Principal Voices gathers together a series of the world's foremost thinkers in their respective areas and is backed by CNN, Fortune and Time. [sa good news]

South African Advertising Standards Authority (ASA) rules GM seed company Monsanto South Africa must withdraw its misleading advert. Mark Wells complained about an advert in the February You magazine featuring the heading "Is your food safe?" and contained an image of...

greening it up – thurs 21 june 07

Submitted by sproutingforth on Thu, 2007-06-21 12:01

pic:ecoenquirerpic:ecoenquirer10 years to save civilization. Six American scientists have issued an unambiguous warning to the world about the threat of global warming (not that we haven’t already been warned by the Intergovernmental Panel on Climate Change – IPCC but considering the results of the recent G8 summit, it was obviously only luke warm!). A new report, headed by James Hansen, a leading expert for climate change science, is predicting that the nations of the world have a slim 10 year window to put some radical changes in place, or face catastrophe. [consciousearth]. View the complete report on the NASA website

SA’s R400bn nuke plan. If you weren’t already convinced that we’re being led a merry dance with Eskom’s proposed nuclear programme, think of the amount it’s going to cost us, the taxpayer – R400-billion. And that won’t even solve the energy crisis we now face. [IOL]

Algeria develops solar power. Holding a mirror up to South Africa’s nuclear energy plans, Algeria is planning to use its hot southern desert to develop solar power both for domestic use and export by 2015. [IOL]

Wind –powered cell phone charger a reality. A tent-mounted cell phone charger prototype has been designed for the Glastonbury festival, commissioned by the UK-based communications company Orange. Okay, it is a little bigger than the charger we're used to. [treehugger]

greening it up - mon 18 jun 07

Submitted by turbosprout on Mon, 2007-06-18 11:16

Horse drawn cart journey comes to an end. Here's a story that I find awesomely inspiring. Suz Philips took to the road on a cart drawn by 15 year old horse (called Hercule Peroit) and her 83-year-old mum driving the support car (33 year old Datsun) full of lucern to raise money for Aids orphens! They managed to cover the 842 kilometers from Cape Town to Knysna in three weeks (must have been the scenic route, not the N2!) and cope with wheels falling off, attacks by Alsatians and adverse weather. More on [IOL]. Donations can still be made to Eden College (encouraging eco entrepreneurship and sustainable community wealth) and Home from Home (building a network of homes in communities, for each one to provide a family structure for the children in its care).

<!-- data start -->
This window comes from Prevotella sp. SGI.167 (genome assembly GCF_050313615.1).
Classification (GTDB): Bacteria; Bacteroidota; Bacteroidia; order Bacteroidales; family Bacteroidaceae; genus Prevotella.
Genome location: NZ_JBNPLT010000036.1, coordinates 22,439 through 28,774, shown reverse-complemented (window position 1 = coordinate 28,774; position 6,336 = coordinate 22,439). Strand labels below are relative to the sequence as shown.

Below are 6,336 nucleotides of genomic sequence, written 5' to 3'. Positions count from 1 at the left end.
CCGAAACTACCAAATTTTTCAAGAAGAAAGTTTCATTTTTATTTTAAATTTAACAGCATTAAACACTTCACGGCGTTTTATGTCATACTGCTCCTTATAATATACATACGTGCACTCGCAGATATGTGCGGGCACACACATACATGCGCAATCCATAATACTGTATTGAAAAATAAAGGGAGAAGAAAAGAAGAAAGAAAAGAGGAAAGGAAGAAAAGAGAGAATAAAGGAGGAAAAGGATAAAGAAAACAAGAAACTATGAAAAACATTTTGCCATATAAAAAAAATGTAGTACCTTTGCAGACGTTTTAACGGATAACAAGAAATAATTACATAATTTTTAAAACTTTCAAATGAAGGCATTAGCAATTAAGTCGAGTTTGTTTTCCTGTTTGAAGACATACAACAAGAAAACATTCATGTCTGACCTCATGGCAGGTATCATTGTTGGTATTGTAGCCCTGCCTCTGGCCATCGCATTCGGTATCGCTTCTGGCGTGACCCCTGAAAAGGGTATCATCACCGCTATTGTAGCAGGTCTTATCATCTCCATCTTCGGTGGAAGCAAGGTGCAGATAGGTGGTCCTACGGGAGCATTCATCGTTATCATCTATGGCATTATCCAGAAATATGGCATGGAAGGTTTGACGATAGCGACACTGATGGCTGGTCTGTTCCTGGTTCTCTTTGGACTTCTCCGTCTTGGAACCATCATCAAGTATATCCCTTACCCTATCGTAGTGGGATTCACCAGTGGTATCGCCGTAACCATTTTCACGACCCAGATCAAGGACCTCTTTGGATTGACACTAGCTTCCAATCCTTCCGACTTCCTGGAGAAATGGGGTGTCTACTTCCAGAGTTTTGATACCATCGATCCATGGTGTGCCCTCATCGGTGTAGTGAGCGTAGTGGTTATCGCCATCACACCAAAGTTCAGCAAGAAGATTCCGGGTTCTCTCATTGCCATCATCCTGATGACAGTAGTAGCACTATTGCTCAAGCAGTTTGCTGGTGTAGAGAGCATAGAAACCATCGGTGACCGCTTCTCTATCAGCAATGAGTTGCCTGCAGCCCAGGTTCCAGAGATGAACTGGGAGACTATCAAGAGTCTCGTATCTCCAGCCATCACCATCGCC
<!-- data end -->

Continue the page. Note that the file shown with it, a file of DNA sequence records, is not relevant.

UK organic sales break through the 1 billion pound mark. But farmers are struggling to keep up, which is causing the growth of the organic market to slow, says a consumer report issued by UK retail magazine The Grocer. It said that overall sales of...

greening it up – thurs 14 june 07

Submitted by sproutingforth on Thu, 2007-06-14 12:46

Organic market set to grow 30% annually over the next 4 years. The SA Retail Industry Forecast (2007-2011) report provides research and analysis of the retail industry. One of the key findings is that the organic food market, the fastest growing segment in the food sector after baby food, will grow by 30% per annum over the next four years (2007-2010). The report looks at several retailers, including: Pick 'n Pay Holdings Ltd, Massmart Holdings Ltd, Woolworths Holdings Ltd and Shoprite Holding Ltd. [researchandmarkets]

New energy law on the cards for the WC. If legislation goes ahead there could be a range of incentives, tariffs and tax breaks for using renewable energy across residential, commercial and industrial sectors, including residents who produce their own renewable energy to feed back into the national grid. Way to go green, Western Cape! Time to get solar powered heating for water. South Africa burns coal for over 90% of our electricity - the seventh highest per capita emitter of carbon in the world. [M&G]

SA landfill unauthorised. Marthinus van Schalkwyk announced that almost half of the landfill sites around the country are unauthorised and need to be closed, particularly as 58 of these are ‘hazardous’ (he didn’t define hazardous, but one can assume he meant dangerous to our health and the environment). He also said that 45% of South Africans have no access to domestic waste-collection. [M&G]

SA water treatment plants ‘in crisis’. About one third of SA’s 1000 water treatment plants are in crisis, according to the director-general of the department of water affairs and forestry, Jabu Sindane. What is most disturbing is that no intervention or response has been communicated to Sindane. [IOL]